4 Practical Tips To Help You Not Get Shot During A Traffic Stop

Traffic Cop

Preparing for the unpredictable

Other than responding to domestic fight calls, traffic stops are the most dangerous part of a cops job. This article is NOT about cops surviving a traffic stop.

It’s about YOU, John Q. Citizen!

I know what you’re thinking. Why is the Salty Sarge, the veteran cop, trying to teach me how to survive a traffic stop?

Because one life lost on either side is unacceptable.

Period.

Most of this is common sense.

No-brainer stuff.

I’m not talking about the career criminal bad-guy who doesn’t want to go back to jail. No, this article is meant for everyday folks who need to know what certain behaviors to absolutely avoid when pulled over by a cop.

And parents, please share this with your teen drivers!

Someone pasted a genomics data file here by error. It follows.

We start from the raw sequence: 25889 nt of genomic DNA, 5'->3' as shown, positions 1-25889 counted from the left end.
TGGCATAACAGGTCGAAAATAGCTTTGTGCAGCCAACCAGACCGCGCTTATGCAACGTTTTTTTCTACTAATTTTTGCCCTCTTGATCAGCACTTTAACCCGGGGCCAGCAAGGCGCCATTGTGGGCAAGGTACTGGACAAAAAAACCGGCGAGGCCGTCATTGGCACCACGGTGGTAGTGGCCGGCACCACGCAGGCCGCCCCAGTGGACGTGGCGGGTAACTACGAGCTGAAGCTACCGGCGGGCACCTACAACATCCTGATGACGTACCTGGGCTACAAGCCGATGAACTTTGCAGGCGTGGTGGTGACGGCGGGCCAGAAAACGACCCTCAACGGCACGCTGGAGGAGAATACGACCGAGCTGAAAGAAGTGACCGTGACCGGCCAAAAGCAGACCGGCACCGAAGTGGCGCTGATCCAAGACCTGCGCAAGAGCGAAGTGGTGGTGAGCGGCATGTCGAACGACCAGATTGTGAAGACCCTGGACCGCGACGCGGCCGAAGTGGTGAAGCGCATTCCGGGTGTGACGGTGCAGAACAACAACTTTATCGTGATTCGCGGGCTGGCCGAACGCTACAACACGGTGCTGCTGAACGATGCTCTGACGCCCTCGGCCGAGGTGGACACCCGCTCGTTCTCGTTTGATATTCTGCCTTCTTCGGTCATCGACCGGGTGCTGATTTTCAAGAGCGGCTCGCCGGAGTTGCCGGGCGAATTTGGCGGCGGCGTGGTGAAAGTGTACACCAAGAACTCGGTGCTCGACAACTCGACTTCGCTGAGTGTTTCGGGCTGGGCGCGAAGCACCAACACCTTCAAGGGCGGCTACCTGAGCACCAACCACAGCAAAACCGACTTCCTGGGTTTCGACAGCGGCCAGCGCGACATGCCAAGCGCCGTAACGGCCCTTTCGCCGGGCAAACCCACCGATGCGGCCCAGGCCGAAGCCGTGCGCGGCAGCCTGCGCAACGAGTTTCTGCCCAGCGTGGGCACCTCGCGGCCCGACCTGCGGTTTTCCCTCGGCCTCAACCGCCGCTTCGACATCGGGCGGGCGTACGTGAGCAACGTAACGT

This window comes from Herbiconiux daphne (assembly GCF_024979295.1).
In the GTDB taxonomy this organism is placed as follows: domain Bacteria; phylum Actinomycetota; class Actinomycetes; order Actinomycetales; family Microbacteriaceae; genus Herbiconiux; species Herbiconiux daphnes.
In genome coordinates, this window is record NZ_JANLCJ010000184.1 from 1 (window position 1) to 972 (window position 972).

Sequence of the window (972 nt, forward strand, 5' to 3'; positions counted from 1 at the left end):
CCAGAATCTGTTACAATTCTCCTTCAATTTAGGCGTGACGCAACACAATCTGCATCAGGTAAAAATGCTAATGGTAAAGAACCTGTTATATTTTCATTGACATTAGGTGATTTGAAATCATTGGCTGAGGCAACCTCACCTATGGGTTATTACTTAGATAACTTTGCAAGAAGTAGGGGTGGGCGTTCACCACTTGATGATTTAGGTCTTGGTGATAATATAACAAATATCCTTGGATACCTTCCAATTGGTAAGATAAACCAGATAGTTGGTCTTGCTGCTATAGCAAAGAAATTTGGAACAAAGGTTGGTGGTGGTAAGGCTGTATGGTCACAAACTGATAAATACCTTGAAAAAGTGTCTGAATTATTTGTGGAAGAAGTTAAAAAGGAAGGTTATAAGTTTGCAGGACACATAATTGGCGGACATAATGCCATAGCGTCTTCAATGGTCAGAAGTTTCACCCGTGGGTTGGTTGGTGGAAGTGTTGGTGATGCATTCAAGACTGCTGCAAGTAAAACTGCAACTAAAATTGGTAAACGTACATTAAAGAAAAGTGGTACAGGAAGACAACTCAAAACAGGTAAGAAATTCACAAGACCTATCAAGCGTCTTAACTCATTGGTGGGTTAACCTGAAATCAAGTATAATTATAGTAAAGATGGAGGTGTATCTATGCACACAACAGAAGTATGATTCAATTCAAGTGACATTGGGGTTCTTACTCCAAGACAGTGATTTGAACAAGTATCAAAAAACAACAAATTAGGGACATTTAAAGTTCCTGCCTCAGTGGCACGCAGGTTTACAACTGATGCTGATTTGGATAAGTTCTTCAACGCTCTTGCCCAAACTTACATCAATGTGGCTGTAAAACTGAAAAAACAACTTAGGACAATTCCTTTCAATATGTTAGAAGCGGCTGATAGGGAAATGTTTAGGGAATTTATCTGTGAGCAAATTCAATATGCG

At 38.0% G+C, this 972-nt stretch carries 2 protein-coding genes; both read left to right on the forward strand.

1. When we light you up, pull over as soon as practical

Yes, we allow you a few seconds to get over your ego and denial that this is really happening.

Please do not continue on for 3 miles trying to find a lit parking lot or a safe spot to pull over. There are always exceptions but as a rule, pull over immediately.

It makes us nervous when you don’t.

Also, this is not the time to be making frantic movements when at first seeing our lights and hearing the customary womp, womp!

Please, these movements make us think you are hiding something or at worse, arming yourself.

See Also: ” The 10 Truths All Cops Know”

I also highly recommend that you put the cell phone down during a traffic stop.

There is nothing more irritating to a cop then when a driver is blathering away on their phone during a stop.

A phone can also look similar to a gun if the officers vision is compromised and your actions have already put him/her on high alert.